When $\alpha =\pi $, we see repulsive synchronization in all SF networks irrespective of $\gamma $. As it increases the coupling strength, $\sigma \omega $ evolves from 1 to 0, revealing the ubiquity of this frequency-locked configuration. In addition, as $\gamma $ increases, the synchronization changes from a first-order to a second-order phase transition and the width of the hysteresis loop decreases. This is associated with the heterogeneity in the degree and natural frequency distribution. When the network is heterogeneous, some of the synchronous clusters of oscillators first emerge and then different clusters become entrained, leading to explosive behaviors. Note that this repulsive synchronous state is not reflected in the order parameter $r$.

The $\alpha \u2212\lambda $ diagram in Fig. 10 gives the critical forward as well as backward transition points for the frequency-locking transition. The two synchronized regions near $\alpha =0$ and $\pi $ are also presented, and with different $\alpha $, there is a transition from first-order to second-order synchronization phase transition.

## IV. CONCLUSION

In this paper, we have investigated the synchronization phase transition in complex systems with repulsive interactions among the oscillators. By tuning the phase shift $\alpha $ in the Sakaguchi–Kuramoto model, we find that a large phase shift $\alpha $ causes desynchronization. Moreover, two distinct synchronization patterns emerge when the phase frustration parameter $\alpha $ is changed. One is caused by attractive coupling when $\alpha $ nears 0, and a synchronized cluster emerges in which both phases and frequencies of the oscillators are entrained. The other frequency locking pattern is caused by repulsive coupling, which has a uniform distribution of oscillating phases. Because this repulsive synchronization, therefore, cannot be characterized by the order parameter $r$, we introduce the dispersion of effective frequencies $\sigma \Omega $ to describe it. However, since $\sigma \Omega $ is defined statistically, the classical analysis^{25} cannot be used, hence a new approach is expected in the future. The repulsive synchronization is found to exist in complex networks with different structures, such as BA, ER, scale-free networks, and small-world networks, so may be prevalent in complex networks. Since the synchronization with repulsive coupling widely existed in ecological systems and human society, our results may be helpful to understand the mechanism in these systems.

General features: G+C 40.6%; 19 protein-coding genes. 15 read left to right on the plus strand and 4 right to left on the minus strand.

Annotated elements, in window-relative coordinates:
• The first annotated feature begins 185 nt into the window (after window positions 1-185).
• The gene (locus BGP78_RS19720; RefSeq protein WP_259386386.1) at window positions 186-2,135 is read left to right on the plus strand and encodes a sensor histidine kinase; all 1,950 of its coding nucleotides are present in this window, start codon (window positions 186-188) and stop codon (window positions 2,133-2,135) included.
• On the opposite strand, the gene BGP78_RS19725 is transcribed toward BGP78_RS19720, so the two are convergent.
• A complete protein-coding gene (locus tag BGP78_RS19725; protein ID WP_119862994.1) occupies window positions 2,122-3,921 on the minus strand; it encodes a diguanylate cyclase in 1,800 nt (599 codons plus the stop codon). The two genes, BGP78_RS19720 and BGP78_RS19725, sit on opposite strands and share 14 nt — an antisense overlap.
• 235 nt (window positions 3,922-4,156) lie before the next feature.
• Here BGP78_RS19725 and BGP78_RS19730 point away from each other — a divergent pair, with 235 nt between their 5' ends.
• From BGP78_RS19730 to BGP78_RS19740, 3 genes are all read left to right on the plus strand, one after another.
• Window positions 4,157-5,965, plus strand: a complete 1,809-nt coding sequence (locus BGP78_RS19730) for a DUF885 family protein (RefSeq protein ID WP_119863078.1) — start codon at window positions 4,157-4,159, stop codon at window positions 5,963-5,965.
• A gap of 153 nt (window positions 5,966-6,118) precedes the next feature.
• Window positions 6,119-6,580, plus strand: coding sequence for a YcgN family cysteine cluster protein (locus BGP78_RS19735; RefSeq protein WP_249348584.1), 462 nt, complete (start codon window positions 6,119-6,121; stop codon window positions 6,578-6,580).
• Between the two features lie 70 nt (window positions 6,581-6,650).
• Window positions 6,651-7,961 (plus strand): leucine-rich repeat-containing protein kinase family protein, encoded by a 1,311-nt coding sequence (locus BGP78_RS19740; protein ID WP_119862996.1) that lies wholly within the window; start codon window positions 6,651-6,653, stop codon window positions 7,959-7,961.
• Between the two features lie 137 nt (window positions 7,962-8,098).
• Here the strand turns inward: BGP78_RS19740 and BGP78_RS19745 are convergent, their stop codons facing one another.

## ACKNOWLEDGMENTS

This work is supported by the National Natural Science Foundation of China (NNSFC) (Grant Nos. 71601030 and 61673086) and the Fundamental Research Funds for the Central Universities (Grant No. ZYGX2016J058). The Boston University Center for Polymer Studies is supported by the National Science Foundation (NSF) grants (Nos. PHY-1505000, CMMI-1125290, and CHE-1213217) and by the DTRA grant (No. HDTRA1-14-1-0017).

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*International Symposium on Mathematical Problems in Theoretical Physics*, Lecture Notes in Physics, edited by H. Araki (Springer, Berlin), Vol. 39, p. 6023.